The DEIB (Diversity, Equity, Inclusion, and Belonging) field can get very heavy. After all, it’s crucial to see what’s going wrong so we can improve. Plus, creating solutions where there’s fear of change is hard work with high stakes. But we also need examples of what's working well: “if we can see it, we can be it.” Not to mention, the human heart needs the chance to share, connect, and be seen.
Last I co-hosted a little experiment with the Anti-Defamation League in LA--a pro-inclusion happy hour to share examples of our communities, businesses, and families taking tangible action to be more welcoming of people or ideas. We heard about a research project led by Black women, a new policy to address housing inequities, a health clinic connecting COVID shots to low-income residents, and loving attitudes about gender inclusivity from younger generations.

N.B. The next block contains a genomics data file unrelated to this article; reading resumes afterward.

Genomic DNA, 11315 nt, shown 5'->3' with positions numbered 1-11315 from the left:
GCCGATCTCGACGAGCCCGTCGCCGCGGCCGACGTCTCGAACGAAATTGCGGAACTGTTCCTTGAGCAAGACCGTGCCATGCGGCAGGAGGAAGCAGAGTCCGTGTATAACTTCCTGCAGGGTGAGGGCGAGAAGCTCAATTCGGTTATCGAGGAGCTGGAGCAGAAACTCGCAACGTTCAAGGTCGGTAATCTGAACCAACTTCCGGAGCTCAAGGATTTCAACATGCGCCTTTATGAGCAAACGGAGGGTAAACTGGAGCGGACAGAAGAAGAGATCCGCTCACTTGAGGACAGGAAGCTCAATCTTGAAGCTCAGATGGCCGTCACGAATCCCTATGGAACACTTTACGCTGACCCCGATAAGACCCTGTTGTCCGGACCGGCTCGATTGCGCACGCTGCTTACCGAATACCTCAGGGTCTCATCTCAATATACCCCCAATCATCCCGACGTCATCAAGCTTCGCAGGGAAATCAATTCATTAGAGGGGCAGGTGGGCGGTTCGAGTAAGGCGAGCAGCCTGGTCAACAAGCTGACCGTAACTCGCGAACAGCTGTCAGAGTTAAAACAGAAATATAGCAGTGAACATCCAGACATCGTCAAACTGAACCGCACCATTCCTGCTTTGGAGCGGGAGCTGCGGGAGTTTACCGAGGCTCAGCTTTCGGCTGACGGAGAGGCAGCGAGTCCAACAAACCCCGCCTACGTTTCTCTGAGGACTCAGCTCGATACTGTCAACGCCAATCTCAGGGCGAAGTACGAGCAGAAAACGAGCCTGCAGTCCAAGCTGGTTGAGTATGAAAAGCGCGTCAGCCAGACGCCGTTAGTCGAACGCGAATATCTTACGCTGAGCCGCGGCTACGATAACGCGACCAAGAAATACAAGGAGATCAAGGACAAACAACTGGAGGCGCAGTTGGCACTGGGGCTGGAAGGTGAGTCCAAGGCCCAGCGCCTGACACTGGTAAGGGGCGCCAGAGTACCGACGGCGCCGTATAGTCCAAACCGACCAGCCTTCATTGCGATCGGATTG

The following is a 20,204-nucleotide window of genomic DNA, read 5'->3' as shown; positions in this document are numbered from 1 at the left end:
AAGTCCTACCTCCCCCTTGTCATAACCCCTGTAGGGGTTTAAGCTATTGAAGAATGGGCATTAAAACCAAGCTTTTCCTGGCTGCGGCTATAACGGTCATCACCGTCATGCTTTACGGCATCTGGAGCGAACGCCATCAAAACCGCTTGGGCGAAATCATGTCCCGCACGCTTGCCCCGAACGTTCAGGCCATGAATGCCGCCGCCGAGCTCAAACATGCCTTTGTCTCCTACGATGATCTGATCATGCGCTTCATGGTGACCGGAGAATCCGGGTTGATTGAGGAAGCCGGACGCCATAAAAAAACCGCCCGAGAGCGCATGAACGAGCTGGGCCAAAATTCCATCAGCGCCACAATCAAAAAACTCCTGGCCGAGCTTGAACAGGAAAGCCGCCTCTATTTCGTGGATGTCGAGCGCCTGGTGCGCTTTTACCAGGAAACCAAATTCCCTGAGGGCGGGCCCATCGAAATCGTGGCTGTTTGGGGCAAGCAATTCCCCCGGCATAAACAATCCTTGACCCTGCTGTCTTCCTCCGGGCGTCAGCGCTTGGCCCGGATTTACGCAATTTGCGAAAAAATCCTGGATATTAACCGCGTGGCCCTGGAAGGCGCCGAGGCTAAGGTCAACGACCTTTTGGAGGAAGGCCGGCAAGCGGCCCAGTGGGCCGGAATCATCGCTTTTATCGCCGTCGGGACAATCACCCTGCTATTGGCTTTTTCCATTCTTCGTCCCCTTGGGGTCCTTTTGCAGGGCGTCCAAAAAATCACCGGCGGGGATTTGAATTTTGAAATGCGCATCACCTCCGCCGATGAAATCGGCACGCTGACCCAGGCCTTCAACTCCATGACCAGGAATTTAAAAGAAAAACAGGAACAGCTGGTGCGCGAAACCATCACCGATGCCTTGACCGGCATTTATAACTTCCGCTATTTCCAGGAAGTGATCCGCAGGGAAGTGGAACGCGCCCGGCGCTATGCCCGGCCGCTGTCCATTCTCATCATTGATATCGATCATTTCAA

Does a collection of anecdotes change the world? Of course not. But does assuming it’s all doom and gloom help? Not last time I checked. Feeling angry isn’t a bad thing--sometimes it’s the motivation we need. But running on anger alone can do troubling things to us over time. Punctuating anger with gratitude, curiosity, and desire to grow is a powerful concoction.
Don’t get me wrong--I don’t suggest we fake gratitude just to have a break from being fired up. But if we’re going to stay the course and not just do equity and inclusion work when something gross makes the headlines, we need to pace ourselves. DEIB work has to be allergic to whims and embrace the long game.
I enjoyed a nice glass of red wine during our pro-inclusion happy hour, but it was the spirit of growth and generosity that made me feel a little tipsy. So thank you to everyone doing this work. And I’m excited to hear more stories about the amazing triumphs, large and small, my justice-focused colleagues are leading. You all inspire me.